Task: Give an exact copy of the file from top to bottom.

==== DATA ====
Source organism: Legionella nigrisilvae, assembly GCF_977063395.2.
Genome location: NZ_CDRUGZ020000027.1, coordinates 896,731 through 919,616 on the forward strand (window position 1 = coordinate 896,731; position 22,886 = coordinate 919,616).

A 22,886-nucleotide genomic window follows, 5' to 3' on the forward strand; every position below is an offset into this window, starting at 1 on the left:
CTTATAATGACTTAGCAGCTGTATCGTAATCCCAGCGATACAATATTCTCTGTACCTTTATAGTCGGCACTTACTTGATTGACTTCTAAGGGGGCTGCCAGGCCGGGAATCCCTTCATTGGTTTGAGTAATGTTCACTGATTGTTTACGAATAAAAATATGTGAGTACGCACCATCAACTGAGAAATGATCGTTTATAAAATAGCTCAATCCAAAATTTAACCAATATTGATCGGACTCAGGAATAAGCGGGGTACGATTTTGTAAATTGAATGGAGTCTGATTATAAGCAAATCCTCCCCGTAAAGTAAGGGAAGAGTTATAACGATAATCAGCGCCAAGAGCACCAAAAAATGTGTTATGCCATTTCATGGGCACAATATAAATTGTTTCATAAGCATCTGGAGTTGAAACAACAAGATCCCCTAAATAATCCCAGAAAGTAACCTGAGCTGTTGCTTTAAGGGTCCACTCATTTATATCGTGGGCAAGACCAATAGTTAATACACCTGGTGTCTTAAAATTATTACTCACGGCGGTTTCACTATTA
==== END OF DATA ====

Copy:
Source organism: Legionella nigrisilvae, assembly GCF_977063395.2.
Genome location: NZ_CDRUGZ020000027.1, coordinates 896,731 through 919,616 on the forward strand (window position 1 = coordinate 896,731; position 22,886 = coordinate 919,616).

A 22,886-nucleotide genomic window follows, 5' to 3' on the forward strand; every position below is an offset into this window, starting at 1 on the left:
CTTATAATGACTTAGCAGCTGTATCGTAATCCCAGCGATACAATATTCTCTGTACCTTTATAGTCGGCACTTACTTGATTGACTTCTAAGGGGGCTGCCAGGCCGGGAATCCCTTCATTGGTTTGAGTAATGTTCACTGATTGTTTACGAATAAAAATATGTGAGTACGCACCATCAACTGAGAAATGATCGTTTATAAAATAGCTCAATCCAAAATTTAACCAATATTGATCGGACTCAGGAATAAGCGGGGTACGATTTTGTAAATTGAATGGAGTCTGATTATAAGCAAATCCTCCCCGTAAAGTAAGGGAAGAGTTATAACGATAATCAGCGCCAAGAGCACCAAAAAATGTGTTATGCCATTTCATGGGCACAATATAAATTGTTTCATAAGCATCTGGAGTTGAAACAACAAGATCCCCTAAATAATCCCAGAAAGTAACCTGAGCTGTTGCTTTAAGGGTCCACTCATTTATATCGTGGGCAAGACCAATAGTTAATACACCTGGTGTCTTAAAATTATTACTCACGGCGGTTTCACTATTA